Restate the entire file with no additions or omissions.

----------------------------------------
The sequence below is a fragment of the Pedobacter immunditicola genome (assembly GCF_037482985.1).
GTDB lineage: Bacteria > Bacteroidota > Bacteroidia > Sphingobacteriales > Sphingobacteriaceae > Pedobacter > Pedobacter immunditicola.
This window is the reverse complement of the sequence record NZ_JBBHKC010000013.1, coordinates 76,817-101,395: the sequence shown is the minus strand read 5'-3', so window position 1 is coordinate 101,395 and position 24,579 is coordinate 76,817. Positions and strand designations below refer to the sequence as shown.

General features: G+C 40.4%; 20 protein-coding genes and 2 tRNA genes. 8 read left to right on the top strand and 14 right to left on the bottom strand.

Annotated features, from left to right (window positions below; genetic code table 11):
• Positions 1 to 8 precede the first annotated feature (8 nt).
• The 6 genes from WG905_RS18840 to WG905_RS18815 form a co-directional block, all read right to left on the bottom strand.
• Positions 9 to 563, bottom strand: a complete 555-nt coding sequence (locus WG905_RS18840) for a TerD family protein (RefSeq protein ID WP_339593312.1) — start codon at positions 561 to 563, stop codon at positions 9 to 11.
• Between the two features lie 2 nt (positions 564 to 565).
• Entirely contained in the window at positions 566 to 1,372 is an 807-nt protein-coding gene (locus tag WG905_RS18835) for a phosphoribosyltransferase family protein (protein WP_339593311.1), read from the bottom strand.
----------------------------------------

The sequence below is a fragment of the Pedobacter immunditicola genome (assembly GCF_037482985.1).
GTDB lineage: Bacteria > Bacteroidota > Bacteroidia > Sphingobacteriales > Sphingobacteriaceae > Pedobacter > Pedobacter immunditicola.
This window is the reverse complement of the sequence record NZ_JBBHKC010000013.1, coordinates 76,817-101,395: the sequence shown is the minus strand read 5'-3', so window position 1 is coordinate 101,395 and position 24,579 is coordinate 76,817. Positions and strand designations below refer to the sequence as shown.

General features: G+C 40.4%; 20 protein-coding genes and 2 tRNA genes. 8 read left to right on the top strand and 14 right to left on the bottom strand.

Annotated features, from left to right (window positions below; genetic code table 11):
• Positions 1 to 8 precede the first annotated feature (8 nt).
• The 6 genes from WG905_RS18840 to WG905_RS18815 form a co-directional block, all read right to left on the bottom strand.
• Positions 9 to 563, bottom strand: a complete 555-nt coding sequence (locus WG905_RS18840) for a TerD family protein (RefSeq protein ID WP_339593312.1) — start codon at positions 561 to 563, stop codon at positions 9 to 11.
• Between the two features lie 2 nt (positions 564 to 565).
• Entirely contained in the window at positions 566 to 1,372 is an 807-nt protein-coding gene (locus tag WG905_RS18835) for a phosphoribosyltransferase family protein (protein WP_339593311.1), read from the bottom strand.